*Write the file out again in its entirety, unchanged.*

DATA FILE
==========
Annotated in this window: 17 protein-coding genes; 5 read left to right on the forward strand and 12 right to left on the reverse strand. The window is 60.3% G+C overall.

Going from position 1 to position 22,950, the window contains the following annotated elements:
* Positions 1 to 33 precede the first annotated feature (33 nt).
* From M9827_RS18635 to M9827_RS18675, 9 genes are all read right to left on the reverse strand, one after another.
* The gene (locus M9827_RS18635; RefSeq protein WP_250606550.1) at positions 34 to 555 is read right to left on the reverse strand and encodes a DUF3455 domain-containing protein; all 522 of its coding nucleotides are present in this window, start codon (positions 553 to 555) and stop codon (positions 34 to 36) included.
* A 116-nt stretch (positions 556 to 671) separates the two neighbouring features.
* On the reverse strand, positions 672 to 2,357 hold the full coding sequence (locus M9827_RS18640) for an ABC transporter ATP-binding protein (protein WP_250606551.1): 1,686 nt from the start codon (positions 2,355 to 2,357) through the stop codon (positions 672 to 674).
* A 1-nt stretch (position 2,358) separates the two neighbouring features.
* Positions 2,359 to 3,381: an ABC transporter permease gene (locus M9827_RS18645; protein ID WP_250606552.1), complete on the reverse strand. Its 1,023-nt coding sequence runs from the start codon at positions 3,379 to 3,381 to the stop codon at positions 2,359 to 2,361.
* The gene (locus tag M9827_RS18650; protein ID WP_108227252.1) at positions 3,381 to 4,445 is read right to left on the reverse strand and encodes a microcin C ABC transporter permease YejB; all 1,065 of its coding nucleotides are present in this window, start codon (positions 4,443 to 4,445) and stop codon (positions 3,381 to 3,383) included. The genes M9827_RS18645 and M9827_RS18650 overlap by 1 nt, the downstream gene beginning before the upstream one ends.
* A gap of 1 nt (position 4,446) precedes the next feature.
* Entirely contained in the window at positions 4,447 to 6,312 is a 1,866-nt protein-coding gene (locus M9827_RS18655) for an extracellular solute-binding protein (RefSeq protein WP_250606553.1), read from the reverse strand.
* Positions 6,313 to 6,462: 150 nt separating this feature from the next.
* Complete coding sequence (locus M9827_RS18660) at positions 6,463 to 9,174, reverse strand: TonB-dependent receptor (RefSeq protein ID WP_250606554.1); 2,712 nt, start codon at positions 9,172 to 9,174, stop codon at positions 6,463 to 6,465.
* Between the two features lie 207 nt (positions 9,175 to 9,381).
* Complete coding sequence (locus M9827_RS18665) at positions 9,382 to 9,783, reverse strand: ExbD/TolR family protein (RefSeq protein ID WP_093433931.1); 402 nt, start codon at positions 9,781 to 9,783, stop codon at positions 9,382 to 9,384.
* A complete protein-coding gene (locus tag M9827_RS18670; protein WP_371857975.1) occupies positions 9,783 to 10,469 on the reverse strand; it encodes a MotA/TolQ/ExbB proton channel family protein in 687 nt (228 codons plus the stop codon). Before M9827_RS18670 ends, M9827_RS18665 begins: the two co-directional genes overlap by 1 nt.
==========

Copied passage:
Annotated in this window: 17 protein-coding genes; 5 read left to right on the forward strand and 12 right to left on the reverse strand. The window is 60.3% G+C overall.

Going from position 1 to position 22,950, the window contains the following annotated elements:
* Positions 1 to 33 precede the first annotated feature (33 nt).
* From M9827_RS18635 to M9827_RS18675, 9 genes are all read right to left on the reverse strand, one after another.
* The gene (locus M9827_RS18635; RefSeq protein WP_250606550.1) at positions 34 to 555 is read right to left on the reverse strand and encodes a DUF3455 domain-containing protein; all 522 of its coding nucleotides are present in this window, start codon (positions 553 to 555) and stop codon (positions 34 to 36) included.
* A 116-nt stretch (positions 556 to 671) separates the two neighbouring features.
* On the reverse strand, positions 672 to 2,357 hold the full coding sequence (locus M9827_RS18640) for an ABC transporter ATP-binding protein (protein WP_250606551.1): 1,686 nt from the start codon (positions 2,355 to 2,357) through the stop codon (positions 672 to 674).
* A 1-nt stretch (position 2,358) separates the two neighbouring features.
* Positions 2,359 to 3,381: an ABC transporter permease gene (locus M9827_RS18645; protein ID WP_250606552.1), complete on the reverse strand. Its 1,023-nt coding sequence runs from the start codon at positions 3,379 to 3,381 to the stop codon at positions 2,359 to 2,361.
* The gene (locus tag M9827_RS18650; protein ID WP_108227252.1) at positions 3,381 to 4,445 is read right to left on the reverse strand and encodes a microcin C ABC transporter permease YejB; all 1,065 of its coding nucleotides are present in this window, start codon (positions 4,443 to 4,445) and stop codon (positions 3,381 to 3,383) included. The genes M9827_RS18645 and M9827_RS18650 overlap by 1 nt, the downstream gene beginning before the upstream one ends.
* A gap of 1 nt (position 4,446) precedes the next feature.
* Entirely contained in the window at positions 4,447 to 6,312 is a 1,866-nt protein-coding gene (locus M9827_RS18655) for an extracellular solute-binding protein (RefSeq protein WP_250606553.1), read from the reverse strand.
* Positions 6,313 to 6,462: 150 nt separating this feature from the next.
* Complete coding sequence (locus M9827_RS18660) at positions 6,463 to 9,174, reverse strand: TonB-dependent receptor (RefSeq protein ID WP_250606554.1); 2,712 nt, start codon at positions 9,172 to 9,174, stop codon at positions 6,463 to 6,465.
* Between the two features lie 207 nt (positions 9,175 to 9,381).
* Complete coding sequence (locus M9827_RS18665) at positions 9,382 to 9,783, reverse strand: ExbD/TolR family protein (RefSeq protein ID WP_093433931.1); 402 nt, start codon at positions 9,781 to 9,783, stop codon at positions 9,382 to 9,384.
* A complete protein-coding gene (locus tag M9827_RS18670; protein WP_371857975.1) occupies positions 9,783 to 10,469 on the reverse strand; it encodes a MotA/TolQ/ExbB proton channel family protein in 687 nt (228 codons plus the stop codon). Before M9827_RS18670 ends, M9827_RS18665 begins: the two co-directional genes overlap by 1 nt.